For my Runtime tests I did my usual tests of comparing the percentage of relative output of the light while measuring runtimes here. Starting in Turbo it lasts a good 3 minutes before it starts dropping all while heat climes to 45C  out at the 4ish minute mark. Turbo steps down considerably and then starts a very linear decline starting at about 30 minutes. Runtime out to FL1 at 10% is roughly 1:20:00 however the light still produces light out to 5 hours, just very very little between 0-1% of relative output. LVP Kicks in at 2.806v.

I did the same comparison test but with Turbo compared to high output. High on this light is only 150 lumens so it was able to sustain this for longer, the output here is very linear so possibly not regulated or it didn’t make enough heat to actually regulate itself. FL1 is out to 3:20:00, but again it keeps running just making very little light out to 7 hours. 

 

UI

The light has a low, medium, high, turbo mode progression. It has a memorized mode feature as well. Double click unfortunately takes you to strobe instead of turbo. Once in strobe you can double click again to cycle between Strobe, SOS, and beacon modes. Personally I find these blinking modes unnecessary on a light this small and would have preferred a shortcut to turbo.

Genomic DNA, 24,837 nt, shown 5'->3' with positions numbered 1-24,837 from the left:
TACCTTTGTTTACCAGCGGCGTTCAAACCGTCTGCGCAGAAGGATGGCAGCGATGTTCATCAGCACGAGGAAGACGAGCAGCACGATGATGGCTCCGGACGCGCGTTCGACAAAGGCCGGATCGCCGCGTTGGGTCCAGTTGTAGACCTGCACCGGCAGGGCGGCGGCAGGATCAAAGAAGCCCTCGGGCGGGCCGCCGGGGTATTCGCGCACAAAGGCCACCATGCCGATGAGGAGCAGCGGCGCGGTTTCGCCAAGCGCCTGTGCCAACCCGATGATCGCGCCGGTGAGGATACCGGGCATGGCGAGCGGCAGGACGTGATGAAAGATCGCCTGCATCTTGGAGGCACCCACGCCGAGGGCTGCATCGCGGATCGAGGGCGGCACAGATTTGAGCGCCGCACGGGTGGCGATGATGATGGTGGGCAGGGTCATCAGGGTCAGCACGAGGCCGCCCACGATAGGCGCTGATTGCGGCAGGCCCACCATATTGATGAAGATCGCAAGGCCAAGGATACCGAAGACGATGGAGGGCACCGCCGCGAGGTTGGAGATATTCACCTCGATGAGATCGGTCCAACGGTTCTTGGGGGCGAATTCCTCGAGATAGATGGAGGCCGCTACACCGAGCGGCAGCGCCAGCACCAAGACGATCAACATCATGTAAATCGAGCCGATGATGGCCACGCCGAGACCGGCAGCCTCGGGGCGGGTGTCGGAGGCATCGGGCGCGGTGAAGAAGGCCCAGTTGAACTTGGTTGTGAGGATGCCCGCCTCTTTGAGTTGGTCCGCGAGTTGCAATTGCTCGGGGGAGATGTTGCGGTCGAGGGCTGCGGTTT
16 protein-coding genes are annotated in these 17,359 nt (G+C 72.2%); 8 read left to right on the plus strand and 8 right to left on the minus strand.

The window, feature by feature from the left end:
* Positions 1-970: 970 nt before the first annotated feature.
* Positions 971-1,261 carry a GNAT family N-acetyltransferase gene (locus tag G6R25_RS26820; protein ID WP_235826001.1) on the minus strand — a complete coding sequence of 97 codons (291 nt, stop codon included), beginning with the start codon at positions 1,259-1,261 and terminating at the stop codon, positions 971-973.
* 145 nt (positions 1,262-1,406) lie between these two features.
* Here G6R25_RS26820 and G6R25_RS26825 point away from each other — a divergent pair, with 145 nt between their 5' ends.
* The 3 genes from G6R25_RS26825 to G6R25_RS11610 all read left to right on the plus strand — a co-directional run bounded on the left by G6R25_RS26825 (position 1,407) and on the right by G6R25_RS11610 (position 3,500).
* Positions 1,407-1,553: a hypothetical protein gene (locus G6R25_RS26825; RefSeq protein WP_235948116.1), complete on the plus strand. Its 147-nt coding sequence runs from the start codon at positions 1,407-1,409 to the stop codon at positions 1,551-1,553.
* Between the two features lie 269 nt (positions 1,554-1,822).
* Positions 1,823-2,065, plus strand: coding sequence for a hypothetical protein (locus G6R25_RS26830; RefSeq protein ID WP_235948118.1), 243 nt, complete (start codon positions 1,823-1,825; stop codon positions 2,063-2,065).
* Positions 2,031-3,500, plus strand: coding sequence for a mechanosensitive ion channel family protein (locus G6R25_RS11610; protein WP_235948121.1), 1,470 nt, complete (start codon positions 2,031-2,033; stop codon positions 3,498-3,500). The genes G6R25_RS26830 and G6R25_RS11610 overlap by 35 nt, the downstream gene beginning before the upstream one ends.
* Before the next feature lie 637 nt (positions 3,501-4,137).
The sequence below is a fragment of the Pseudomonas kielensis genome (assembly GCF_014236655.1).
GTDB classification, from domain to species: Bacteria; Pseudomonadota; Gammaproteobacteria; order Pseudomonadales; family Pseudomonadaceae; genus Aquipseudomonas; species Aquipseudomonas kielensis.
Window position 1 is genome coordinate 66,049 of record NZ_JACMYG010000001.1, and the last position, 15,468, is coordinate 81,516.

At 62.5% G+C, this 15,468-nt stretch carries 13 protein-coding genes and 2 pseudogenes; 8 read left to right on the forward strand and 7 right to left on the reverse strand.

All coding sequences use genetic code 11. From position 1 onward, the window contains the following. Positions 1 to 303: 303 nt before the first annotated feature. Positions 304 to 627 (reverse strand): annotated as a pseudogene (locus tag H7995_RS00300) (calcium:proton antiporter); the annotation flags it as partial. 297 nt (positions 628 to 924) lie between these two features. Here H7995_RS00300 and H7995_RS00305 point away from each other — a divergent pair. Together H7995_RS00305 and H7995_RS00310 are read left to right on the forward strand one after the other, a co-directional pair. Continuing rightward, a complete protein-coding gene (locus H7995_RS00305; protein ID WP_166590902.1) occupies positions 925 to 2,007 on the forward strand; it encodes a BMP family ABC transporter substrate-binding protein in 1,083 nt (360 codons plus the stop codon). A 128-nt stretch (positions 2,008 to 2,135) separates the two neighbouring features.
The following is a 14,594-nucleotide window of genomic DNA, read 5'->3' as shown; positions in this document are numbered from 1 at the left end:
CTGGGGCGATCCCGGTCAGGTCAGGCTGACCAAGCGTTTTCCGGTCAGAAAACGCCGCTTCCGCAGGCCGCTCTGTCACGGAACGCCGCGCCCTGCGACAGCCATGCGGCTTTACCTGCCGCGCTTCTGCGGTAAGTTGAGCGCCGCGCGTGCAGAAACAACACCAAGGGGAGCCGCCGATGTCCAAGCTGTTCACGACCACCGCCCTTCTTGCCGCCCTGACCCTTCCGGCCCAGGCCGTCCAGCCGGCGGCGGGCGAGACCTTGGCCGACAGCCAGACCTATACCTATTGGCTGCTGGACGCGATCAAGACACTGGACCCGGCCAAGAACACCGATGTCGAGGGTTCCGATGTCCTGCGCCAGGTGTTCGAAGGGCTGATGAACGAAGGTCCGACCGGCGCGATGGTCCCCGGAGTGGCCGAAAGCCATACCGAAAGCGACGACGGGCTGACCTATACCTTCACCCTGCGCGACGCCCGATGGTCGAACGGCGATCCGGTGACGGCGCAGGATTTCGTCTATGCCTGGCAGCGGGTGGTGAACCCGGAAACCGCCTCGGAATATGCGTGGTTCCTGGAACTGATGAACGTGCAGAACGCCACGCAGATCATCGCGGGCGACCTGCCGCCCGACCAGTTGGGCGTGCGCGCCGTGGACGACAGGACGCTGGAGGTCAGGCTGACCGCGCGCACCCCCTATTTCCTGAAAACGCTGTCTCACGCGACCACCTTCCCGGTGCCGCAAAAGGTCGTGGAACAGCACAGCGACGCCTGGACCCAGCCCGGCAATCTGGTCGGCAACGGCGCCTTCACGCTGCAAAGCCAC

Moonlight mode can be activated by long pressing when the light is off. To turn the light off from any mode you have hold the button for half a second. 


Recharging

The light runs off of a 14300 battery with a capacity of 525mAh. It has onboard microUSB charging built into the battery. 14300 batteries are not common, a quick google search doesn’t bring up any listings for them and Folomov doesn’t sell replacements direct but mentions their resellers may in the future.

Charging is slow here which is what you want. It took 1:53:00 to charge from LVP at 2.806v to full at 4.128v. Max changing speed I saw was about 0.26A. No problems detected with the charging curve.